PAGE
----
A new computing curriculum, which replaces ICT (Information Communication Technology), will be introduced into all schools in England from September 2014.
Technology is essential to everyday life and ‘computational thinking’ is a vital skill when it comes to participating in an increasingly digital world. With this in mind, the new curriculum has been developed to equip young people with the skills, knowledge and understanding of computing that they will need throughout the rest of their lives. Young people will learn how computers and computer systems work, how to design and build programmes, and how to develop their ideas using technology.
The curriculum teaches students from the beginning of primary education to the end of secondary school how to use computers, how computers work, and how to design and build programmes. There is a focus on computational thinking and creativity, as well as scope for innovative work in programming and digital media.
Computing will be a core subject for pupils aged 5 to 16 and the curriculum comprises the following three strands:
- Computer Science
- Information Technology
- Digital Literacy
As the Academy of Computing, part of the Chartered Institute for IT, we have collaborated with a wide range of partners to emphasise the value of computing as part of a rounded school curriculum and to highlight its importance in the development of the future workforce. This work has included playing a pivotal role in advising key stakeholders on policy issues, providing strategic guidance to schools, proposing curriculum content and supporting teachers with the move to the new subject.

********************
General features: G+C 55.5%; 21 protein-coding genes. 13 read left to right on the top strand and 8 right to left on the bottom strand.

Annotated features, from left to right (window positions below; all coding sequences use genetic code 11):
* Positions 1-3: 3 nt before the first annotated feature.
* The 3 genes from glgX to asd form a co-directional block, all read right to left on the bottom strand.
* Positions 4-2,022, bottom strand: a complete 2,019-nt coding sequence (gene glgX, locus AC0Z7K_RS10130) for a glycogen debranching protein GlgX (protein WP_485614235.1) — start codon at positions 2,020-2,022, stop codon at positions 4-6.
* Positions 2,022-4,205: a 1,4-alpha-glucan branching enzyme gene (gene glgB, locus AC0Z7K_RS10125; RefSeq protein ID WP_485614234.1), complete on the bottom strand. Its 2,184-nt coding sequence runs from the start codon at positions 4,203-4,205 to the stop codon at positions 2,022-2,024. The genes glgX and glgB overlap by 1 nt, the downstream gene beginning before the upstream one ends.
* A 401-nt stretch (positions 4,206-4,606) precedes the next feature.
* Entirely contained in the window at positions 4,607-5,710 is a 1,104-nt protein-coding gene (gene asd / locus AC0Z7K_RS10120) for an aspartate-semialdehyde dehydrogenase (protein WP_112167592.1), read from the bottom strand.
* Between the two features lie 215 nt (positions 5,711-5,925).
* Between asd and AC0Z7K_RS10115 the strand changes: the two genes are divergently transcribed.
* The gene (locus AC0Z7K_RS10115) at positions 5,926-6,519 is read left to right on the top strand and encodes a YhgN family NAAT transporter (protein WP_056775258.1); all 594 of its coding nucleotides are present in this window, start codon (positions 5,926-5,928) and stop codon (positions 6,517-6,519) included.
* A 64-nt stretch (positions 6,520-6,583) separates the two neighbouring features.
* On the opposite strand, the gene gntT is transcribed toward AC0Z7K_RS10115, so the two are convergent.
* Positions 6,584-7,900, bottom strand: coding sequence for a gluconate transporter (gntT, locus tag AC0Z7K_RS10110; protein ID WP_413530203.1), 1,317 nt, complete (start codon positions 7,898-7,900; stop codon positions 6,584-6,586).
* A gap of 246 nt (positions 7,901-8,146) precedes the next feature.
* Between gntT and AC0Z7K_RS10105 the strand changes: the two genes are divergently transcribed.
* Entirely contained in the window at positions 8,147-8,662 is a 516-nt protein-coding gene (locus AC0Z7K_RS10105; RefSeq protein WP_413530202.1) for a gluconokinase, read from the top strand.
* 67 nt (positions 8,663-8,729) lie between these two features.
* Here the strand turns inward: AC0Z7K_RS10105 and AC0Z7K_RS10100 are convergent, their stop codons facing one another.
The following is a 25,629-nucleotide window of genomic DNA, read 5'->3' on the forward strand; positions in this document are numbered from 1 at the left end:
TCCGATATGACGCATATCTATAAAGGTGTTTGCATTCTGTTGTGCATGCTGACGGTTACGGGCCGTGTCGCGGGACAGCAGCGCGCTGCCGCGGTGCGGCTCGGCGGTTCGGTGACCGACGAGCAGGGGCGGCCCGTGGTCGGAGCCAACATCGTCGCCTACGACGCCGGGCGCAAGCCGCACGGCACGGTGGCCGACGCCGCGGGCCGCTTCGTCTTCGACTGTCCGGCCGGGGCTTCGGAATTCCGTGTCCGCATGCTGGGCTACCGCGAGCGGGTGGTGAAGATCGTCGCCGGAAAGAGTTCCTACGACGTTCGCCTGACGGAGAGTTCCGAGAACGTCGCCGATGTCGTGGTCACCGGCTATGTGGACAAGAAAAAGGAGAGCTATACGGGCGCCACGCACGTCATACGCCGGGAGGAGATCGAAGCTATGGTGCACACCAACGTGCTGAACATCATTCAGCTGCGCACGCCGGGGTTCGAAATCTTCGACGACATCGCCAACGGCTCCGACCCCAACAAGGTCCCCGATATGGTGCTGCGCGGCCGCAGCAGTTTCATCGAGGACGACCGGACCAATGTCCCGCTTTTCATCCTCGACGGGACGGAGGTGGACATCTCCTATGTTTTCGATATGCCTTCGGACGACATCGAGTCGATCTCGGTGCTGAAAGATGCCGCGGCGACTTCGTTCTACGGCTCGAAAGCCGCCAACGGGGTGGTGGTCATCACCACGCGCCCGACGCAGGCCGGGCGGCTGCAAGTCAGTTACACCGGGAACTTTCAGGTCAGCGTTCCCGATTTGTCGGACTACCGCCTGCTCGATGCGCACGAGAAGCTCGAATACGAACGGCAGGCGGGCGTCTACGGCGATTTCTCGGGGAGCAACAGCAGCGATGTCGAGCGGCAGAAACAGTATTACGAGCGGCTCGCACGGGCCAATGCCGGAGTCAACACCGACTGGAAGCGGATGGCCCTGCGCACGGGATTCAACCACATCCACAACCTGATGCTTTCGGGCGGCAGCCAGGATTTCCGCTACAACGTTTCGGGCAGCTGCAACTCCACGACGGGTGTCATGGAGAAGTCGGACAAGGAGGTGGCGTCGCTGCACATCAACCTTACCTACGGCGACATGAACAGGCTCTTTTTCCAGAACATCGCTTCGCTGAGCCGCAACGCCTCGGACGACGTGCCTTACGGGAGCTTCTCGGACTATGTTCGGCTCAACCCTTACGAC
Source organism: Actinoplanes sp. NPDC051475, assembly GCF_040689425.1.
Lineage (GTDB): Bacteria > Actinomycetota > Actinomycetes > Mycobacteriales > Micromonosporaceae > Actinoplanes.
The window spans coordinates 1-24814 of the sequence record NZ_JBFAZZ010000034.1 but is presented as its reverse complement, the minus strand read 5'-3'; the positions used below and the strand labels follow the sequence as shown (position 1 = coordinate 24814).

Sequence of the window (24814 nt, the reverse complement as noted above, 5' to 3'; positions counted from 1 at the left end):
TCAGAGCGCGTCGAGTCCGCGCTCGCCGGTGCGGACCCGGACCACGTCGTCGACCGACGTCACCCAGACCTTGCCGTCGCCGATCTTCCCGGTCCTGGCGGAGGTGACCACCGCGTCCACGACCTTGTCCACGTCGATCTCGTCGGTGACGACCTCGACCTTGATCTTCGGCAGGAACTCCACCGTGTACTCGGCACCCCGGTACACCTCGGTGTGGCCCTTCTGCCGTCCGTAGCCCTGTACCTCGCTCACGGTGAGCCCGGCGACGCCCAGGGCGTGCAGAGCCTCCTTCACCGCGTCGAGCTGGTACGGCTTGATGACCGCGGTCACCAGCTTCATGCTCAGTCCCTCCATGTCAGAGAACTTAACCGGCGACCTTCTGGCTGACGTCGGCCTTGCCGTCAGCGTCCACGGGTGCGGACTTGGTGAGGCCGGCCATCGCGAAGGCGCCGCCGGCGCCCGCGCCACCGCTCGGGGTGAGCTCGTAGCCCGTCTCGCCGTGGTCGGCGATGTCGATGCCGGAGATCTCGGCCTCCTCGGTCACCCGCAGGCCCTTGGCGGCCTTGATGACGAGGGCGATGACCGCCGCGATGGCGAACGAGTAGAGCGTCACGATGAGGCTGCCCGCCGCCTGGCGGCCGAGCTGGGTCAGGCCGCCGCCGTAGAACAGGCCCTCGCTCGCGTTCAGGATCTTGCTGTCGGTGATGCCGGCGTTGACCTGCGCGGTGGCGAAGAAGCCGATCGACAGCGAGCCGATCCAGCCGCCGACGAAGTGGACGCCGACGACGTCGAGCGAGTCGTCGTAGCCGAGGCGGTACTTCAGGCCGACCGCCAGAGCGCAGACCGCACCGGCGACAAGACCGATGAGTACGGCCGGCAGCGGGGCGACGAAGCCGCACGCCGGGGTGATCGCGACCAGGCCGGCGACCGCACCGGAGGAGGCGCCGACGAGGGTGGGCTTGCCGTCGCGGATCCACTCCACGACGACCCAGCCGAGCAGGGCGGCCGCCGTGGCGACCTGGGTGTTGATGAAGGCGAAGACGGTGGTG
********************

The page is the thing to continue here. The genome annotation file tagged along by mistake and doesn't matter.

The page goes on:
What you can do next:
Find out more about what your child will be learning in computing lessons
Read about other people’s experience
What we’re doing to support teachers
We have several initiatives running to help teachers learn to deliver the new computing curriculum including:
- We have a Department for Education (DfE) grant to create a national computing professional development infrastructure for teachers. Read more.
- In collaboration with the DfE we are running a scholarship scheme to incentivise a new generation of trainee Computing teachers. Read more.
- With funding from the DfE we are running our Barefoot Computing project which is designed to provide support for primary school teachers. We are runing this in collaboration with BT. Read more.
- With funding from DfE and Microsoft our QuickStart Computing (formerly Countdown to Computing) project will provide further support for a number teachers. Read more.
- Computer Science is now included in the English Baccalaureate school performance measure as the 4th science alongside Physics, Chemistry and Biology. Read more.
One of our key partners is the Computing at School (CAS) working group. CAS is a grassroots organisation with a membership of over 13,000 teachers, university academics, examiners, and representatives of industry and professional societies. CAS' main activities include:
- supporting computing teachers with teaching materials, training, local hubs, newsletters and networking opportunities
- acting as a subject association for computing teachers
- working with institutions on the design of computing curricula and qualifications
- advocacy at national policy level regarding computing education
- More information can be found on the CAS website.
If you want to get involved and find some activities to do with your child, you can visit:
- CS Unplugged is a collection of free learning activities that teach Computer Science through engaging games and puzzles that use cards, string, crayons and lots of running around.
- Cs4fun is an online magazine where you can explore how computer science is about people, solving puzzles, creativity, changing the future and, most of all, having fun.
- Code Club is a network of volunteer-led after school coding clubs for children aged 9-11. Code Club is looking for enthusiastic programmers to run after school clubs in their local areas. If you are interested in volunteering please contact Code Club directly.